College Football Coaches, the Ultimate 1 Percent

Matt Connolly in Washington Monthly:

1501-connolly_articleIn 1925, one of college football’s biggest stars did the unthinkable. Harold “Red” Grange, described by the famous sportswriter Damon Runyan as “three or four men rolled into one for football purposes,” decided to leave college early in order to play in the National Football League.

While no fan today would begrudge an All-American athlete for going pro without his diploma, things were different for Grange. The NFL was only a few years old, and his decision to take the money in the pros before finishing his degree at the University of Illinois was a controversial one. It was especially reviled by Robert Zuppke, his coach at Illinois.

As the story goes, Grange broke the news to Zuppke before promising to return to finish his degree. “If I have anything to do with it you won’t come back here,” Zuppke replied, furious that a respectable college man would drop out and try to make a living off playing a game. “But Coach,” Grange said. “You make money off of football. Why can’t I make money off of football?”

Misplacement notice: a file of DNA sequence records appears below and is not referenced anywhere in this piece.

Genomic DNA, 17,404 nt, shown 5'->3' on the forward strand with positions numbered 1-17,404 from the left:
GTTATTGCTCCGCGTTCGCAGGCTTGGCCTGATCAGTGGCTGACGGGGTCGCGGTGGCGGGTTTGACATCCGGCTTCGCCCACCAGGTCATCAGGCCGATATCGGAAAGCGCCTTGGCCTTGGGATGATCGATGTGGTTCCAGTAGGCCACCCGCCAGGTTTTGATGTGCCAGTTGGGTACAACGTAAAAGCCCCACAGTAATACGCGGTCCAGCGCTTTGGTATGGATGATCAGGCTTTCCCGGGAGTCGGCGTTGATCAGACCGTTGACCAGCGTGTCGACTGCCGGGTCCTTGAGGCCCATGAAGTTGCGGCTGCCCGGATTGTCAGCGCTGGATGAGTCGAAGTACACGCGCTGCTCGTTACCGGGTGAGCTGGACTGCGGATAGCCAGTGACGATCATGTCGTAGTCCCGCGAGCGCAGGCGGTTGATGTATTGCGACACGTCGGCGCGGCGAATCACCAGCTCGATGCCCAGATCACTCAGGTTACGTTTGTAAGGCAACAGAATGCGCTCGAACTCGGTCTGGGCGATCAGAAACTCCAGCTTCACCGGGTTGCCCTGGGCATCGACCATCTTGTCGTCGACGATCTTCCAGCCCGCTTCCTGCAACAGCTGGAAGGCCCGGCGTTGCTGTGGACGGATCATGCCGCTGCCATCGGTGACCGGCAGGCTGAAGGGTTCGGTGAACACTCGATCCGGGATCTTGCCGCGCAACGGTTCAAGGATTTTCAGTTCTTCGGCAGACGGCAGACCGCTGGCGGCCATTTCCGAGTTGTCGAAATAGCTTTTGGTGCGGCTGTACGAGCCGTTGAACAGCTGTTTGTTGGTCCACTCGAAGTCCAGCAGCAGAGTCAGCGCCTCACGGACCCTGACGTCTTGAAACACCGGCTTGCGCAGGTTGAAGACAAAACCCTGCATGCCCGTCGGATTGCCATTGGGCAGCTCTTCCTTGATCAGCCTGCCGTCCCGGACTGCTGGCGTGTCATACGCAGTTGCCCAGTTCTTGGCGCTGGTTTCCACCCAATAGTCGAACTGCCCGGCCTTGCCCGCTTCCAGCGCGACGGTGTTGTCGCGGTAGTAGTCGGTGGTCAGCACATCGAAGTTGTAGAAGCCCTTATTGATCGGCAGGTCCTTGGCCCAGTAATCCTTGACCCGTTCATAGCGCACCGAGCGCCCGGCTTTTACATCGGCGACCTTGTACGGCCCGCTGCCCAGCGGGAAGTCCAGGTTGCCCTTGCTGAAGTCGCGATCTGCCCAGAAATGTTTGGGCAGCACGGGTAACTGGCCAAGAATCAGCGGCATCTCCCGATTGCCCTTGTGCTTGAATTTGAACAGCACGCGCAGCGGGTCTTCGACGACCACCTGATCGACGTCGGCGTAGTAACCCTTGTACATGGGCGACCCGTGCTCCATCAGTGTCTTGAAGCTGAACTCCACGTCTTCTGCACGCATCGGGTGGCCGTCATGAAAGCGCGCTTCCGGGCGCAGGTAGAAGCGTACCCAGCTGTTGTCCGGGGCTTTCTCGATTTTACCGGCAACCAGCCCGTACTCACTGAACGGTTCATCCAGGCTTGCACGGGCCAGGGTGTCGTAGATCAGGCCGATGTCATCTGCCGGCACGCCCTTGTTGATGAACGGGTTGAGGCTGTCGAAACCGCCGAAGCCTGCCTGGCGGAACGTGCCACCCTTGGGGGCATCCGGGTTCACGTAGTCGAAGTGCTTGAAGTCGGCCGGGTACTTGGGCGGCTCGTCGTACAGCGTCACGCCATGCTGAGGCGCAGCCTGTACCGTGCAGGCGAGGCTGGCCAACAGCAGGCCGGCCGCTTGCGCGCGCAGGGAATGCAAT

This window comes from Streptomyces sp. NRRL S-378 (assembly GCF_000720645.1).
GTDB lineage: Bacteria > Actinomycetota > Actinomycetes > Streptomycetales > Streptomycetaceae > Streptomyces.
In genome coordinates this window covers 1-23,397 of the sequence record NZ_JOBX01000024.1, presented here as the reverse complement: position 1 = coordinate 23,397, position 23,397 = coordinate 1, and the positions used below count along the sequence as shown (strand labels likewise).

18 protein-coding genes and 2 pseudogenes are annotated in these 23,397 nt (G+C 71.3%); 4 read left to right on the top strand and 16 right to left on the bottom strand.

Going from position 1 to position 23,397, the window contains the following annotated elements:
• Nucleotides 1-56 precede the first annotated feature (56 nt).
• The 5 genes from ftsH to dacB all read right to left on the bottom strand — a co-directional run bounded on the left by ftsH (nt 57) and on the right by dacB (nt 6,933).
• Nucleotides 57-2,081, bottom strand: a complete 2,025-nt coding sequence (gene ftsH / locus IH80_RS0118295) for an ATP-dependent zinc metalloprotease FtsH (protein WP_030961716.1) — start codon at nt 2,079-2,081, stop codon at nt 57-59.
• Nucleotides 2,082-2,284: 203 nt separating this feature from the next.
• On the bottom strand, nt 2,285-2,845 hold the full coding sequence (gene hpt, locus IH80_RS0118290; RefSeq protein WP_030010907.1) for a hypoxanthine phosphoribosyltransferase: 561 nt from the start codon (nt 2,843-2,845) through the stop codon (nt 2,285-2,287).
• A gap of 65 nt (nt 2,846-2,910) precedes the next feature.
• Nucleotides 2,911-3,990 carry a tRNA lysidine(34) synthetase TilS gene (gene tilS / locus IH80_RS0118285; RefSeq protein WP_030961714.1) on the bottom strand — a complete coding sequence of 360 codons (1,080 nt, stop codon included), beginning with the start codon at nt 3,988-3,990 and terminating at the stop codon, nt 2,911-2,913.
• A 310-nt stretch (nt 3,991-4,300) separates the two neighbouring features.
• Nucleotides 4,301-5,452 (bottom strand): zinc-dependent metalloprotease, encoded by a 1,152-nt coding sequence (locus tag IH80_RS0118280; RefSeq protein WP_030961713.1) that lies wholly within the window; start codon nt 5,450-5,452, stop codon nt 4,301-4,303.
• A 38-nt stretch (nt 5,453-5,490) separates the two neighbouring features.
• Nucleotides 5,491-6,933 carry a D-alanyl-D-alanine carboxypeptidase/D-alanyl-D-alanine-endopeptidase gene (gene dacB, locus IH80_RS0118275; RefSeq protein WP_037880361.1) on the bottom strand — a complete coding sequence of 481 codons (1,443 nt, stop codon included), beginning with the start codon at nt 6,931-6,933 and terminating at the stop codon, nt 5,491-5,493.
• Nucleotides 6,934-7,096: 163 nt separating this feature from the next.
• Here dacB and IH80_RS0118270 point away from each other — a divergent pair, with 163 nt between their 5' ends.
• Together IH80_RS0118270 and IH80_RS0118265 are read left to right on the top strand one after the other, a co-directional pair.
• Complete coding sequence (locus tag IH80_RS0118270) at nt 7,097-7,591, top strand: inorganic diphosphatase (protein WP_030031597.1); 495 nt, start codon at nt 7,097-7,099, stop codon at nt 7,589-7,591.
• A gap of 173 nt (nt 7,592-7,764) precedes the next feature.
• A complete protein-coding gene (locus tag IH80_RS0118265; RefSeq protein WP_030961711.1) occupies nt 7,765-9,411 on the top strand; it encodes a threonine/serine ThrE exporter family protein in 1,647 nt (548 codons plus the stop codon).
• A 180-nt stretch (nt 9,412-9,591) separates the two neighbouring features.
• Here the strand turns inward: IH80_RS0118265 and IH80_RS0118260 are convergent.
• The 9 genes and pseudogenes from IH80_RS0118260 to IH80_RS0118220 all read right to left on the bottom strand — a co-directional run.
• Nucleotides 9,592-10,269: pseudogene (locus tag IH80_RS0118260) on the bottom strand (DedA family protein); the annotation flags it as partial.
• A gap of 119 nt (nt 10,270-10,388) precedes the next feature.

It’s a question that has underscored the development of modern college football ever since. Aside from scholarships and (some) health insurance, the players remain unpaid. They are also subject to draconian National Collegiate Athletic Association (NCAA) rules that banish them to hell for such sins as signing an autograph for cash or selling a jersey. Meanwhile their coaches enjoy ever-swelling salaries, bonuses, paid media appearances, and other perks like free housing. According to Newsday, the average compensation for the 108 football coaches in the NCAA’s highest division is $1.75 million. That’s up 75 percent since 2007. Alabama’s Nick Saban, college football’s highest-paid coach, will earn a guaranteed $55.2 million if he fulfills the eight-year term of his contract.

Read the rest here.